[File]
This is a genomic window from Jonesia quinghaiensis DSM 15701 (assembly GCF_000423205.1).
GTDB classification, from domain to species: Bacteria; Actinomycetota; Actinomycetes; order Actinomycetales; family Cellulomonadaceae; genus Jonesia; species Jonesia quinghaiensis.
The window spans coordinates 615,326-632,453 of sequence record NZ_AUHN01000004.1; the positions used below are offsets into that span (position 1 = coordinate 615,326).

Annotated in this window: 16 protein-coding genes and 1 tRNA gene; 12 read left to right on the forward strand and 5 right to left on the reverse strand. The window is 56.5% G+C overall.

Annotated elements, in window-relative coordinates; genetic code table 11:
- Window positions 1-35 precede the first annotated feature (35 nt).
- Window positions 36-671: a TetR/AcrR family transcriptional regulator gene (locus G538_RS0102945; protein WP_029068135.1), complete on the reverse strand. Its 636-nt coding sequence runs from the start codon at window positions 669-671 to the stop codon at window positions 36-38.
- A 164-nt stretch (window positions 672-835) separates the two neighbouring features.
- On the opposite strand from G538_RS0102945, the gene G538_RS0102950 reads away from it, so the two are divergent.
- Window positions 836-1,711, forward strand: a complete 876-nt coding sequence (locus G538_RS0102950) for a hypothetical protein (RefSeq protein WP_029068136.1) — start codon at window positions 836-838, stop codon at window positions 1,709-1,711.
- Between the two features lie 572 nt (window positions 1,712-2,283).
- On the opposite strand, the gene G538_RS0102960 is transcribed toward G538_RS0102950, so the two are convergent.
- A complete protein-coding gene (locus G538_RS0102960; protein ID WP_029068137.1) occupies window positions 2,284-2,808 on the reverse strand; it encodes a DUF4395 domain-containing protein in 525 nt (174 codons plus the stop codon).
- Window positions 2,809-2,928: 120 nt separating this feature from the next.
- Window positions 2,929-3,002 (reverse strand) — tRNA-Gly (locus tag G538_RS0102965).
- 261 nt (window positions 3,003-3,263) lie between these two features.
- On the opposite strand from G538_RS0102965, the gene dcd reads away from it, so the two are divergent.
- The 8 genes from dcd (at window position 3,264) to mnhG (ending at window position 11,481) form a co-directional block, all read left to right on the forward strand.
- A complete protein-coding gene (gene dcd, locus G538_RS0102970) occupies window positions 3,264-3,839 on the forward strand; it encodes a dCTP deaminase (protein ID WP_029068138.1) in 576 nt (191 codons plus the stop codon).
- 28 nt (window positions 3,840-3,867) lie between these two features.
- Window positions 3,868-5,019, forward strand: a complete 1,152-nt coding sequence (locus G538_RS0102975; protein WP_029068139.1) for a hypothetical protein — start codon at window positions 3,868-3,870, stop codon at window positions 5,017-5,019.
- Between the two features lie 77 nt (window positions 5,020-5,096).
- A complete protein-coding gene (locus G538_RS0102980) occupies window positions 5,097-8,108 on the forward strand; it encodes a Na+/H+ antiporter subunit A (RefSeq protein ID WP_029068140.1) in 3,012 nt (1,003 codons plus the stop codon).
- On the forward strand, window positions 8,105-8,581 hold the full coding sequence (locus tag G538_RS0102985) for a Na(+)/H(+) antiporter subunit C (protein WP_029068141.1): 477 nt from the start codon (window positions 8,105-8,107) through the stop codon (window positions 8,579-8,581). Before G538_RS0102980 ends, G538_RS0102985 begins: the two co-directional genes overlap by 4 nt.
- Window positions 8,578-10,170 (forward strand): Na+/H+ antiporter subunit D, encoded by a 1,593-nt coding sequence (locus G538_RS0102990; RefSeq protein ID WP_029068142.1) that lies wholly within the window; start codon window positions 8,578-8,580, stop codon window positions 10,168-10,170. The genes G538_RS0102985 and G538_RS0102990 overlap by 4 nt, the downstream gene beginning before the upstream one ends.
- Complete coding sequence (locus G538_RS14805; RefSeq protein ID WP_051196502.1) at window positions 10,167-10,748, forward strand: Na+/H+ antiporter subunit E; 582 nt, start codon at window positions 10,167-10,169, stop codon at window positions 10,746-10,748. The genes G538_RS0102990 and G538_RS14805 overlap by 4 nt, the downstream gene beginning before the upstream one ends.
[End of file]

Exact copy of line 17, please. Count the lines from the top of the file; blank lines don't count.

- On the opposite strand from G538_RS0102965, the gene dcd reads away from it, so the two are divergent.